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voidably led to conclusions which contradict (not religious dogmas, of which I said not a word, but) well-established principles of Physics themselves.

Your reference to my Address was so casual and slight, that it may hardly seem sufficient to justify this seriousness of remonstrance, but, slight as it was, it placed me wholly wrong before the readers of the Monthly, the greater number of whom have probably not seen my Address.

I am, very respectfully,
F.A.P. Barnard.
Columbia College, October 9, 1872.


A Handbook of Chemical Technology, by Eudolf Wagner, Ph. D., Professor of Chemical Technology at the University of Wurtzburg. Translated and edited from the eighth German edition, with Extensive Additions, by Wm. Crookes, F.R.S.

Technology is the term now generally applied to the applications of the principles of science to the arts of industry. The earth in its matter and its forces is a treasury of material for the service of humanity. These materials furnish the aliment by which our bodies are daily nourished, the textures with which we are clad, the buildings that shelter us, and the innumerable objects of use and pleasure that minister to the service of civilized man. The transformations of matter constitute the great business of mankind in all stages of its development. In the lowest stage they are few in number, crude and imperfect in form, and wasteful both of material and of power applied. Nothing is understood, and blind groping leads to scanty and uncertain results. For every particle of matter is bound in the meshes of inexorable law, and the sole condition on which refractory Nature can be conquered and put to use, is that of knowledge. Science creates this knowledge, and thus becomes the guide of industry. The office of science in directing the operations of labor is now the great fact of civilization, and it is daily becoming of more importance to all classes of the community. Processes are daily becoming more expeditious and more perfect; the uses of things are more extended; new objects of value are created; waste-products are utilized; and the economy of effort in production vastly augmented. There is still great deficiency of scientific knowledge on the part of artisans; but large manufacturing establishments have their scientific directors and advisers, while the movement for extended technical education is participated in by all the leading nations of the world.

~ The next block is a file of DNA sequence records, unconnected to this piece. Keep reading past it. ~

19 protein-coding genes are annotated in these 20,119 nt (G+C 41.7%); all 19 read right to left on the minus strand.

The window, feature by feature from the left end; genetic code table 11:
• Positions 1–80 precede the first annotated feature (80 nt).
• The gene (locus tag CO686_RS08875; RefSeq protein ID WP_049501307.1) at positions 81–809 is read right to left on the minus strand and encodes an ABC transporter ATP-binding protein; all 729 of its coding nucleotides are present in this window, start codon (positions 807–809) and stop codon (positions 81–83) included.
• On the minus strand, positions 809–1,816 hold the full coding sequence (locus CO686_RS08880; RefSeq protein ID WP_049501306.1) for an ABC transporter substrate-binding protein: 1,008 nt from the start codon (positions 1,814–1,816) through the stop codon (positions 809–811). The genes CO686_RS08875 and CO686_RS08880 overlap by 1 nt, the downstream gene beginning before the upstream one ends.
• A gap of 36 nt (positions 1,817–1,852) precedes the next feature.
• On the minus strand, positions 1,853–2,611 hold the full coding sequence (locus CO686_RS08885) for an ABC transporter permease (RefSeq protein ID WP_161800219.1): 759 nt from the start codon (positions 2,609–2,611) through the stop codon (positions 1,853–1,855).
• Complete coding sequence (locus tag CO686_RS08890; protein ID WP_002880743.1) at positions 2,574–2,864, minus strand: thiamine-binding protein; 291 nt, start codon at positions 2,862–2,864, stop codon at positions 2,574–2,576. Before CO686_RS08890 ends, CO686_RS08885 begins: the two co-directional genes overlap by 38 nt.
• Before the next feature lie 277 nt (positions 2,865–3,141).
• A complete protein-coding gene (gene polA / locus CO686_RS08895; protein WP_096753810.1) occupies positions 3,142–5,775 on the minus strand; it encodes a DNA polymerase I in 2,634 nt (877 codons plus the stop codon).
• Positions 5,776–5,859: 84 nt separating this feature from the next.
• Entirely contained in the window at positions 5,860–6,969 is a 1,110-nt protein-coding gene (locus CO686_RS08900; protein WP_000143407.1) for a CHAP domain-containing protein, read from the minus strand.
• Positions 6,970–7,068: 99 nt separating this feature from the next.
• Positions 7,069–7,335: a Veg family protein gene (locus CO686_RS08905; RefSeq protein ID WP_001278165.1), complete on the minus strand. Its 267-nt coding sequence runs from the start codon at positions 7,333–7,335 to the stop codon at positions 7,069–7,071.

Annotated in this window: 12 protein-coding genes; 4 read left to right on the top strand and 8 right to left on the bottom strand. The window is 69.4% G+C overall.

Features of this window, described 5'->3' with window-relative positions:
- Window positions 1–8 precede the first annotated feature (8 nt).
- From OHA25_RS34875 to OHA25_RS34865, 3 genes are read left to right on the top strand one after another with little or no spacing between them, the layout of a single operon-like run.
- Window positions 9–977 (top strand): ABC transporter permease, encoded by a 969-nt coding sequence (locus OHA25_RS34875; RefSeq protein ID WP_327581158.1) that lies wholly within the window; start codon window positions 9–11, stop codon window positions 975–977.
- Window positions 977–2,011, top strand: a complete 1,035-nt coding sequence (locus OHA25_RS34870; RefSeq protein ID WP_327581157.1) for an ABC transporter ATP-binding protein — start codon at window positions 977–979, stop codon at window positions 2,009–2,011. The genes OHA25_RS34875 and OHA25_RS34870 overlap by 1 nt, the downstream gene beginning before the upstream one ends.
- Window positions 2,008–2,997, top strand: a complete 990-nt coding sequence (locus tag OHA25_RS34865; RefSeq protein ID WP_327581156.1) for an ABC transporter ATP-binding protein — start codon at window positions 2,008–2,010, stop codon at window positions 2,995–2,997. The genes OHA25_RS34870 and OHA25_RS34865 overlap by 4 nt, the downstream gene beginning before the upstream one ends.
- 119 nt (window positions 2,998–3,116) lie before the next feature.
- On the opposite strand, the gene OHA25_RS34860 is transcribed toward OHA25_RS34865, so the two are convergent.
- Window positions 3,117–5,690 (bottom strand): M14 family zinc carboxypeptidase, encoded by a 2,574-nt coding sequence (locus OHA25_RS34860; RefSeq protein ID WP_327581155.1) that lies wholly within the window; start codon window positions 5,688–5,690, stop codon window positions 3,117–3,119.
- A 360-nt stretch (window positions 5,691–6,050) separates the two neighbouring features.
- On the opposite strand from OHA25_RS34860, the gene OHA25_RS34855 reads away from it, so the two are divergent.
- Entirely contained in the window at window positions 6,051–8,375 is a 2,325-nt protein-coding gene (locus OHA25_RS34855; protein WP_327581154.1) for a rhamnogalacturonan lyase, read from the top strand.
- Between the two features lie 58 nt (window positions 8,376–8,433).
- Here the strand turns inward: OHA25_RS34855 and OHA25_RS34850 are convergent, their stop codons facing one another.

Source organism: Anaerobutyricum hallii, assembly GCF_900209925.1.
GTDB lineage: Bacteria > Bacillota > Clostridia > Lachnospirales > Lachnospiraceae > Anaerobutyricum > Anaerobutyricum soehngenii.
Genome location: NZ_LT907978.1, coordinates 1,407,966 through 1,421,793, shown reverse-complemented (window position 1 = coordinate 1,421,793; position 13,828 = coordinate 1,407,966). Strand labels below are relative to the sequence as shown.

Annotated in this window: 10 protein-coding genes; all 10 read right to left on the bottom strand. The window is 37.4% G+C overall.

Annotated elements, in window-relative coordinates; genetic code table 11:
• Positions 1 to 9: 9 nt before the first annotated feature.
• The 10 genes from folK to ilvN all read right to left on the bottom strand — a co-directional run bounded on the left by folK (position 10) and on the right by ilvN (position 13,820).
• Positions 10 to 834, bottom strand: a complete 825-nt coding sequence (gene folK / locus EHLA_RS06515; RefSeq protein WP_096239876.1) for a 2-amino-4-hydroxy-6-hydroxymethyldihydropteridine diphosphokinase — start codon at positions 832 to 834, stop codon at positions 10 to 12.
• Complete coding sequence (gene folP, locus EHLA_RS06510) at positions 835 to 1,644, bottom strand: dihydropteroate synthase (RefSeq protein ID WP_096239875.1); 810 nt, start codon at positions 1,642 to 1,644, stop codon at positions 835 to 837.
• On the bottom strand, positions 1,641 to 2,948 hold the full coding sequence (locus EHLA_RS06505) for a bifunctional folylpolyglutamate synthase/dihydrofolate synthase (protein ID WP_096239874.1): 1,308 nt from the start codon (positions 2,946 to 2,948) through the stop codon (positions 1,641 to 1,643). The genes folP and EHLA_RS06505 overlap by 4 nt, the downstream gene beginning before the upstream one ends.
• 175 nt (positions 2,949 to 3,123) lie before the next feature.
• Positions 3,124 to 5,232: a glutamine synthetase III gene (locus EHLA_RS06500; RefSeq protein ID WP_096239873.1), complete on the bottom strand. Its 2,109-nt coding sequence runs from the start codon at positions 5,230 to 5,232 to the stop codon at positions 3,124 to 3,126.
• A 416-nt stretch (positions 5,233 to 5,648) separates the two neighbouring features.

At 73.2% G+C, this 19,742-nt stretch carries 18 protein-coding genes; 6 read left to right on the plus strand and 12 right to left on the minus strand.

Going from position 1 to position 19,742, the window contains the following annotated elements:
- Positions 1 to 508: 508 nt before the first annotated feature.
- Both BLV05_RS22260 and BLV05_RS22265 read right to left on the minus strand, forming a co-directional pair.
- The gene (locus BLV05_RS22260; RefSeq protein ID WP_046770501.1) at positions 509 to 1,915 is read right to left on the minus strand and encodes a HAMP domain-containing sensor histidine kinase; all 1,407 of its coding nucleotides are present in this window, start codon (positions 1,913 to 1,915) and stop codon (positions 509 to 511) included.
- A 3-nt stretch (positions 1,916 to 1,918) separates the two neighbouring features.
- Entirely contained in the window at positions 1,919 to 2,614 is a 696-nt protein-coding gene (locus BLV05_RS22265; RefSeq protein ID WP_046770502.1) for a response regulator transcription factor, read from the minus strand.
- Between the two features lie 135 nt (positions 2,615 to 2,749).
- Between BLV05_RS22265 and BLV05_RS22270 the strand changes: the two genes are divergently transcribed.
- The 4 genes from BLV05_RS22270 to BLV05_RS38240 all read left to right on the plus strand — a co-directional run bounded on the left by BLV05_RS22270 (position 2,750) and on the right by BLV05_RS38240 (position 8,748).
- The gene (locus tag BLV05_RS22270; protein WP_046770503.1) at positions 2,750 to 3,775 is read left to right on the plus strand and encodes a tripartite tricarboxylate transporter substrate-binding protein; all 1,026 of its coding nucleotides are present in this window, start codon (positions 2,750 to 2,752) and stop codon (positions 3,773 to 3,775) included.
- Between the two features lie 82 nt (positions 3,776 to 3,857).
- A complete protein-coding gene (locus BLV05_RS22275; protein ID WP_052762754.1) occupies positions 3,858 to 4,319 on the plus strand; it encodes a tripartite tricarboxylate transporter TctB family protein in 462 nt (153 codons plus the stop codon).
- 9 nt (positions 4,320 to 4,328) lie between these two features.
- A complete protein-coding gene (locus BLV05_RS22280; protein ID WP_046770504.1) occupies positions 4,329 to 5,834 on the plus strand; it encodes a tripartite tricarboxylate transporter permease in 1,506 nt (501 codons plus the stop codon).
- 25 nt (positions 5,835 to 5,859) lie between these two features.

Technology, though always grounded in science and starting from it, is not in itself a science like astronomy or mechanics, that is, a body of inductive truths applying to specific divisions of natural phenomena, nor is it mainly concerned with true scientific work which is the elucidation of the laws of phenomena. It begin* where science leaves off, or rather at the highest point which it has attained, and turns scientific results to practical account. Nevertheless, technology is by no means passive in the research after new truths. Its office being to carry out, or to verify, on a comprehensive scale, the results of pure scientific investigation, it cannot fail to react powerfully upon the work of original investigation. It is constantly putting questions, wanting further explanations, and demanding more light; and by thus forcing tangible problems upon the scientist, under pressure of great interests involved, it both stimulates research and furnishes the experimenter with what he most wants—a definite subject to be worked out. The peril of the technologist of falling into routine, and following blind rules, is thus constantly checked and more or less counteracted by the influence of his own difficulties, and the need of frequent appeal to those whose business it is to explain them.

The raw materials of Nature, which require transformation before they can be available for human use, take two routes to this destination. They either go by the mechanical way, or by the path of chemistry, and so we have two kinds of technology—mechanical and chemical. Mechanical technology deals with the outward changes of natural products, or alterations of form only, as, for example, the joiner and carpenter working in wood; the making of iron